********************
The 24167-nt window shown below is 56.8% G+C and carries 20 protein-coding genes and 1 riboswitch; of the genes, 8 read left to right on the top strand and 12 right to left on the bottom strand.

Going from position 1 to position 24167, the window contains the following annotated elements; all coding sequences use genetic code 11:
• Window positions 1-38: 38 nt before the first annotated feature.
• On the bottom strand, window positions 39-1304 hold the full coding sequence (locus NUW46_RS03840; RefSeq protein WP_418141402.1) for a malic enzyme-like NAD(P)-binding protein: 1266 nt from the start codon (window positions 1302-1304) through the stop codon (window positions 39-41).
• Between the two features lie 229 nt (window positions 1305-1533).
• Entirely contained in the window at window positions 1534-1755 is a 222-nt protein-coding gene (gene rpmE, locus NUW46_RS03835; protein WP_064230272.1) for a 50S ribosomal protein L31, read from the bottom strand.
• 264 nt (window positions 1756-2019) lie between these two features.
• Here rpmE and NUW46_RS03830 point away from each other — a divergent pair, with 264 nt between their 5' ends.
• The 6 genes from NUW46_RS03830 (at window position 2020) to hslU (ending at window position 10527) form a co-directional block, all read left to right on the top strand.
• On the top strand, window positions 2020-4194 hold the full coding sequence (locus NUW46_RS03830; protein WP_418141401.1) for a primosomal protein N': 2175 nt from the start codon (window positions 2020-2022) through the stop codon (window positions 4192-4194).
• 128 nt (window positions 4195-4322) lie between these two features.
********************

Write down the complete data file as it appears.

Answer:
The 24167-nt window shown below is 56.8% G+C and carries 20 protein-coding genes and 1 riboswitch; of the genes, 8 read left to right on the top strand and 12 right to left on the bottom strand.

Going from position 1 to position 24167, the window contains the following annotated elements; all coding sequences use genetic code 11:
• Window positions 1-38: 38 nt before the first annotated feature.
• On the bottom strand, window positions 39-1304 hold the full coding sequence (locus NUW46_RS03840; RefSeq protein WP_418141402.1) for a malic enzyme-like NAD(P)-binding protein: 1266 nt from the start codon (window positions 1302-1304) through the stop codon (window positions 39-41).
• Between the two features lie 229 nt (window positions 1305-1533).
• Entirely contained in the window at window positions 1534-1755 is a 222-nt protein-coding gene (gene rpmE, locus NUW46_RS03835; protein WP_064230272.1) for a 50S ribosomal protein L31, read from the bottom strand.
• 264 nt (window positions 1756-2019) lie between these two features.
• Here rpmE and NUW46_RS03830 point away from each other — a divergent pair, with 264 nt between their 5' ends.
• The 6 genes from NUW46_RS03830 (at window position 2020) to hslU (ending at window position 10527) form a co-directional block, all read left to right on the top strand.
• On the top strand, window positions 2020-4194 hold the full coding sequence (locus NUW46_RS03830; protein WP_418141401.1) for a primosomal protein N': 2175 nt from the start codon (window positions 2020-2022) through the stop codon (window positions 4192-4194).
• 128 nt (window positions 4195-4322) lie between these two features.